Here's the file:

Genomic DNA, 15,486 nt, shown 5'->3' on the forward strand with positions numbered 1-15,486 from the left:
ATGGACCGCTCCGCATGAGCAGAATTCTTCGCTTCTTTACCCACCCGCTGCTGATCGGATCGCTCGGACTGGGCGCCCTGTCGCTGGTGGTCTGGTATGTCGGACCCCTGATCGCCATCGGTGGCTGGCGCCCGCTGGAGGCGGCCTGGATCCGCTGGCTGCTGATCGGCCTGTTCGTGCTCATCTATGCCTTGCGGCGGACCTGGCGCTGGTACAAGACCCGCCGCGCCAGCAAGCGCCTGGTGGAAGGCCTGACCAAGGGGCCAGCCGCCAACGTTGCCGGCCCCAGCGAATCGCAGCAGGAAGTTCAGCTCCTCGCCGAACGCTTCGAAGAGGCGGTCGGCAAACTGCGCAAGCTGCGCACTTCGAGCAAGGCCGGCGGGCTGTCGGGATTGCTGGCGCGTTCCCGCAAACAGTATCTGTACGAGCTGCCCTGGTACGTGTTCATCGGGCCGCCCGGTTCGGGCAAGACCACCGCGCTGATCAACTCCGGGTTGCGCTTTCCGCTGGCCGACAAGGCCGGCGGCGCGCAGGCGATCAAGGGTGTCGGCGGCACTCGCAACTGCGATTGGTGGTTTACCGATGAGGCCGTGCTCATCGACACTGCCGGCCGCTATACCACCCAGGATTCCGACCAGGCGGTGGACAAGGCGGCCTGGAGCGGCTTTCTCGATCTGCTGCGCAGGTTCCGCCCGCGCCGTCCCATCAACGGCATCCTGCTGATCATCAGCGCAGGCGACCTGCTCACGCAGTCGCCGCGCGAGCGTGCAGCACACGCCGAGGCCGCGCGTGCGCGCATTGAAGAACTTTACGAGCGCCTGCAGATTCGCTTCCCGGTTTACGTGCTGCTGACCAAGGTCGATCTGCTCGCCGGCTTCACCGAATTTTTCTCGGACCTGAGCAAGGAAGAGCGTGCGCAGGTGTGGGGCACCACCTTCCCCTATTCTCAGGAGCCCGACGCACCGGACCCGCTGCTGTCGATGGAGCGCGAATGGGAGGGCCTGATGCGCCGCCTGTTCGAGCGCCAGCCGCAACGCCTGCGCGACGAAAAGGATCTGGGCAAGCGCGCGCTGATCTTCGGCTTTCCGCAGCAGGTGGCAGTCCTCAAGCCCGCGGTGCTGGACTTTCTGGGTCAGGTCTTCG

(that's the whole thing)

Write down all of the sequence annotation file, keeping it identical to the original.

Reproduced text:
Genomic DNA, 15,486 nt, shown 5'->3' on the forward strand with positions numbered 1-15,486 from the left:
ATGGACCGCTCCGCATGAGCAGAATTCTTCGCTTCTTTACCCACCCGCTGCTGATCGGATCGCTCGGACTGGGCGCCCTGTCGCTGGTGGTCTGGTATGTCGGACCCCTGATCGCCATCGGTGGCTGGCGCCCGCTGGAGGCGGCCTGGATCCGCTGGCTGCTGATCGGCCTGTTCGTGCTCATCTATGCCTTGCGGCGGACCTGGCGCTGGTACAAGACCCGCCGCGCCAGCAAGCGCCTGGTGGAAGGCCTGACCAAGGGGCCAGCCGCCAACGTTGCCGGCCCCAGCGAATCGCAGCAGGAAGTTCAGCTCCTCGCCGAACGCTTCGAAGAGGCGGTCGGCAAACTGCGCAAGCTGCGCACTTCGAGCAAGGCCGGCGGGCTGTCGGGATTGCTGGCGCGTTCCCGCAAACAGTATCTGTACGAGCTGCCCTGGTACGTGTTCATCGGGCCGCCCGGTTCGGGCAAGACCACCGCGCTGATCAACTCCGGGTTGCGCTTTCCGCTGGCCGACAAGGCCGGCGGCGCGCAGGCGATCAAGGGTGTCGGCGGCACTCGCAACTGCGATTGGTGGTTTACCGATGAGGCCGTGCTCATCGACACTGCCGGCCGCTATACCACCCAGGATTCCGACCAGGCGGTGGACAAGGCGGCCTGGAGCGGCTTTCTCGATCTGCTGCGCAGGTTCCGCCCGCGCCGTCCCATCAACGGCATCCTGCTGATCATCAGCGCAGGCGACCTGCTCACGCAGTCGCCGCGCGAGCGTGCAGCACACGCCGAGGCCGCGCGTGCGCGCATTGAAGAACTTTACGAGCGCCTGCAGATTCGCTTCCCGGTTTACGTGCTGCTGACCAAGGTCGATCTGCTCGCCGGCTTCACCGAATTTTTCTCGGACCTGAGCAAGGAAGAGCGTGCGCAGGTGTGGGGCACCACCTTCCCCTATTCTCAGGAGCCCGACGCACCGGACCCGCTGCTGTCGATGGAGCGCGAATGGGAGGGCCTGATGCGCCGCCTGTTCGAGCGCCAGCCGCAACGCCTGCGCGACGAAAAGGATCTGGGCAAGCGCGCGCTGATCTTCGGCTTTCCGCAGCAGGTGGCAGTCCTCAAGCCCGCGGTGCTGGACTTTCTGGGTCAGGTCTTCG